Passing Through: Revelstoke

Big snow, big vert, small town: What else do you need?

SKIER: Max Morello | PHOTO: Nic Alegre

Revelstoke is all right. I moved here on a bit of a whim in 2012 and, as I head into my fourth winter living in the heart of the Selkirk and Monashees, I’ve got a few complaints.

First of all, enough with the snow. I wake up every morning from late November to mid April and guess what? It dumped overnight. I have to shovel myself out of the house so I can get to one of a handful of coffee shops downtown, which are guaranteed to be full of people jabbering about their plans for the day and raving about last night’s fundraiser/live music/potluck. Then I still have to come home and probably shovel again because it’s likely still snowing.

Also, every time I go skiing I get lost. Revelstoke Mountain Resort is so much bigger than you would expect, given that it only has one gondola and two chairs. It takes forever to ski from top to bottom, and if you hook up with someone who’s into ‘working for their turns,’ forget it. You’re spending all day in powder over your knees and having to make fresh tracks because nobody else even knows these places exist inbounds. It’s exhausting. No wonder people have strung up secret hammocks in the trees all over the place.

The après scene is great as long as you like local craft beer: Mt. Begbie Brewing Company is everywhere. It’s like nobody’s even told Revelstoke about Budweiser or Coors Light. Long underwear and big insulated rubber boots are the latest fashion, apparently. Jeans and plaid shirts are for special occasions. People have ‘fancy’ toques they reserve for more formal events.

Come if you want. But don’t say I didn’t warn you…

Revelstoke Mountain Resort is known for having the most lift-served vertical in North America (5,620 feet) and for being a bit gnarlier than your average ski hill. Warm up with some mid-mountain laps from the top of the Revelation Gondola. Slick groomers and fun runs will get the blood flowing, or you can hit Kill the Banker and the Conifers of Narnia for some more technical drops and trees. Grab a burger in the sun at Mackenzie Outpost, then ride the Stoke Chair to the top for an afternoon of quad burning fun and adventure. Start with Separate Reality or take the Lemming Line over into North Bowl where Three Bears and Gracias Ridge await. It’s all downhill from there.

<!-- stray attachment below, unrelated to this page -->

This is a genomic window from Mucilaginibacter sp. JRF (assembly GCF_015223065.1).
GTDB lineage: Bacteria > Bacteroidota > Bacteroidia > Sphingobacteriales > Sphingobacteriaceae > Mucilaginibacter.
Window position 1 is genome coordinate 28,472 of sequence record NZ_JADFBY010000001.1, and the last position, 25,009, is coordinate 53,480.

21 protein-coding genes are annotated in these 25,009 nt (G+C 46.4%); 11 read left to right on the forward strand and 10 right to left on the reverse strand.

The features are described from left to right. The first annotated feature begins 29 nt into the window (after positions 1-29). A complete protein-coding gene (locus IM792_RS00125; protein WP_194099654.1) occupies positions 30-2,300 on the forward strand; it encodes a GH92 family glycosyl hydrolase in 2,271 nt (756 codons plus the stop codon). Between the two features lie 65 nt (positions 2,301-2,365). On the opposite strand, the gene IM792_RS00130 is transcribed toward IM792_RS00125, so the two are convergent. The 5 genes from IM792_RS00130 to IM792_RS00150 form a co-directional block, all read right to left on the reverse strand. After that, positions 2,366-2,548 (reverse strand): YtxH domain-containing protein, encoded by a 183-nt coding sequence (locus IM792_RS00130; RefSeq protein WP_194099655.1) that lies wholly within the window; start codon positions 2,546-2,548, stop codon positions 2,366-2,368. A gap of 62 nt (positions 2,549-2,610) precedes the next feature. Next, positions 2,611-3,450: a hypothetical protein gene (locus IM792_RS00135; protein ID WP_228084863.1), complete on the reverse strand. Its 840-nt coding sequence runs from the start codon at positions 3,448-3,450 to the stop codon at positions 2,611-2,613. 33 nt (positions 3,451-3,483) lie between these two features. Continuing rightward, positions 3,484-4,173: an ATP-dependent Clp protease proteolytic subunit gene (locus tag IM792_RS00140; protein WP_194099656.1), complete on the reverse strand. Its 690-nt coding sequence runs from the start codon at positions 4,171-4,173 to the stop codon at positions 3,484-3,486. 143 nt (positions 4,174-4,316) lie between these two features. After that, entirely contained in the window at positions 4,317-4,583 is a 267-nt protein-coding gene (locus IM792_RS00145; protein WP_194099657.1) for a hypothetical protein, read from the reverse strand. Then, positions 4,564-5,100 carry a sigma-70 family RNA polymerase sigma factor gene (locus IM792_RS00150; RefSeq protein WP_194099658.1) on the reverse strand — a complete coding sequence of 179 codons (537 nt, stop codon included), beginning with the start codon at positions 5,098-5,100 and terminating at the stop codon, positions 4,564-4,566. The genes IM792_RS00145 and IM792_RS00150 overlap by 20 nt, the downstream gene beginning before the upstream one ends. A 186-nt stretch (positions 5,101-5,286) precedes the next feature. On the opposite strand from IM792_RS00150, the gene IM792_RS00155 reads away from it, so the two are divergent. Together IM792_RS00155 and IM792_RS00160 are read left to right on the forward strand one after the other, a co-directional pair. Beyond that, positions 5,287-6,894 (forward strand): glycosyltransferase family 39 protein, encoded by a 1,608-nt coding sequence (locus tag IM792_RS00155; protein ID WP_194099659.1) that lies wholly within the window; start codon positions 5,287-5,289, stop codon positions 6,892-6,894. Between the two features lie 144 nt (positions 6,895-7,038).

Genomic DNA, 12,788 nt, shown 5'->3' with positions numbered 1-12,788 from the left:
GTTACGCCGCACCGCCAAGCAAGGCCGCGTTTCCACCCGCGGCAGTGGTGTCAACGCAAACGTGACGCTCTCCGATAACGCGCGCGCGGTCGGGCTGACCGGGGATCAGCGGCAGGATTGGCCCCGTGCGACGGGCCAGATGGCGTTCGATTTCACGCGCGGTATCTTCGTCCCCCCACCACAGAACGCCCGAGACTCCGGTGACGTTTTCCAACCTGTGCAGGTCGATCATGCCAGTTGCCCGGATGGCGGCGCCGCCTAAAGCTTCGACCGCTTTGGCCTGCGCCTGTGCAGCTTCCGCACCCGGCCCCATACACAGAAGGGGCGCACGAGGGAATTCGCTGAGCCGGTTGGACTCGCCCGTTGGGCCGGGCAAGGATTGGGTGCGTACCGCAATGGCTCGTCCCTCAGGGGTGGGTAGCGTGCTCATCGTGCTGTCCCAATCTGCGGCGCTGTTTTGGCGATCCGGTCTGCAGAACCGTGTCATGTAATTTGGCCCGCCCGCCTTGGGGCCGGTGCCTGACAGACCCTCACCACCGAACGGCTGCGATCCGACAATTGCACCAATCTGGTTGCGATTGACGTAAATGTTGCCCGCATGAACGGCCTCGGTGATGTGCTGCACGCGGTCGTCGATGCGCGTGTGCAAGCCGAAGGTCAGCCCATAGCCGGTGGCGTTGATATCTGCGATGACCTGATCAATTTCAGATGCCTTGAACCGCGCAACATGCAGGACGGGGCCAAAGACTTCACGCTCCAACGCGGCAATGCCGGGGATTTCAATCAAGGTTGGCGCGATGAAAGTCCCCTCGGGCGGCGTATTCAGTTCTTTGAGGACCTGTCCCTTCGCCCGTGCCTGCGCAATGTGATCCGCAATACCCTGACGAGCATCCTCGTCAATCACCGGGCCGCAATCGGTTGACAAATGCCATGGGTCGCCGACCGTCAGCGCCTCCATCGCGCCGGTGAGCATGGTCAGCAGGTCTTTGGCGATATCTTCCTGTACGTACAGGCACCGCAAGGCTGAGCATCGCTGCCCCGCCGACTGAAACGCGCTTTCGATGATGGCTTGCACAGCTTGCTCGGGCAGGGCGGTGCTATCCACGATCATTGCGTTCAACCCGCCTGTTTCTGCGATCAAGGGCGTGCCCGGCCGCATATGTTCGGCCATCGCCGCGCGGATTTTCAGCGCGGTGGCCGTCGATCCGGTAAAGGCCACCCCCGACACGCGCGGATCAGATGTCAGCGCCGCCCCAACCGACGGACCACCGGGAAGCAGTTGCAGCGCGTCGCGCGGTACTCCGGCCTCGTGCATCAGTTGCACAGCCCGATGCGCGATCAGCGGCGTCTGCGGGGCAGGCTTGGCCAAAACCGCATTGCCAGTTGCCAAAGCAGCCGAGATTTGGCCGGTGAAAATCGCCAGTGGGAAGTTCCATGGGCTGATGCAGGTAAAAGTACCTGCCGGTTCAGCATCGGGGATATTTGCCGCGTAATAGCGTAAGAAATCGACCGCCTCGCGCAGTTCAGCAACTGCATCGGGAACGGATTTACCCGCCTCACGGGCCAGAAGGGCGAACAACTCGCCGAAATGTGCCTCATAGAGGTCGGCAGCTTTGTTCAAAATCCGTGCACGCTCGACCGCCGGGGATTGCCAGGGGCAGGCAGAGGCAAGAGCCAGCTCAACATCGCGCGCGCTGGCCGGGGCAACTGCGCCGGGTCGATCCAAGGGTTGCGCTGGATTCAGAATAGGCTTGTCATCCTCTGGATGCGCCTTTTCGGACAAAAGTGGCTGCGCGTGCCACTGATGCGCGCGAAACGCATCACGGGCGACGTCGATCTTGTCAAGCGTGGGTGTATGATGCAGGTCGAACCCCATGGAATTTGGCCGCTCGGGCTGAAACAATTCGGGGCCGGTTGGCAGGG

There’s an enormous swath of north-facing terrain called Greely Bowl that requires a bit of effort to access, but is always worth the work. Hike up the boot pack to Sub Peak from the top of the Stoke Chair, drop into North Bowl and catch the first traverse you hit, tracking right. Bring friends and snacks: You’ll be out there for a while. Always stay inbounds, though, and keep your eyes peeled for surprise cliff bands. This is not the bunny hill.

Revelstoke’s best social scene is most definitely in town at a few of the local pubs and restaurants. The Last Drop and River City Pub are fairly typical Irish-style pubs complete with live music and sticky floors. I’ve been told that some of my best nights happened in these two bars. The Village Idiot is the iconic ski town hot spot with incredible pizza and pulled-pork poutine. Just down the street, Chubby Funsters is a new addition with creative signature cocktails, a refreshingly diverse menu and arguably the best patio in town.

Most of the above serve just as well for food as they do drinks. For the more refined palate, however, I have three recommendations: Kawakubo is a remarkably fantastic sushi spot for a small, land-locked ski town; Woolsey Creek offers a thoughtful menu influenced by local flavors and international cuisine; and Paramjit’s Kitchen is tiny and not at all fancy, but has incredibly delicious and authentic German and Indian food, sometimes both in the same dish (think Butter Chicken Spatzle).

With a free shuttle running between town and the mountain all day long, there’s no reason not to stay downtown. The Regent Hotel has cornered the market in terms of convenience. It’s right in the center of town, houses a pub (River City Pub), a beautiful restaurant (The 112), a late-night cold beer and wine store (Cheers), and glory glory (CMH Heli Skiing). Swiss Chalet Motel is the best deal in town, however. It’s a quick walk to the main drag, has a shuttle stop out the door, offers clean, comfortable rooms and one heck of a continental breakfast.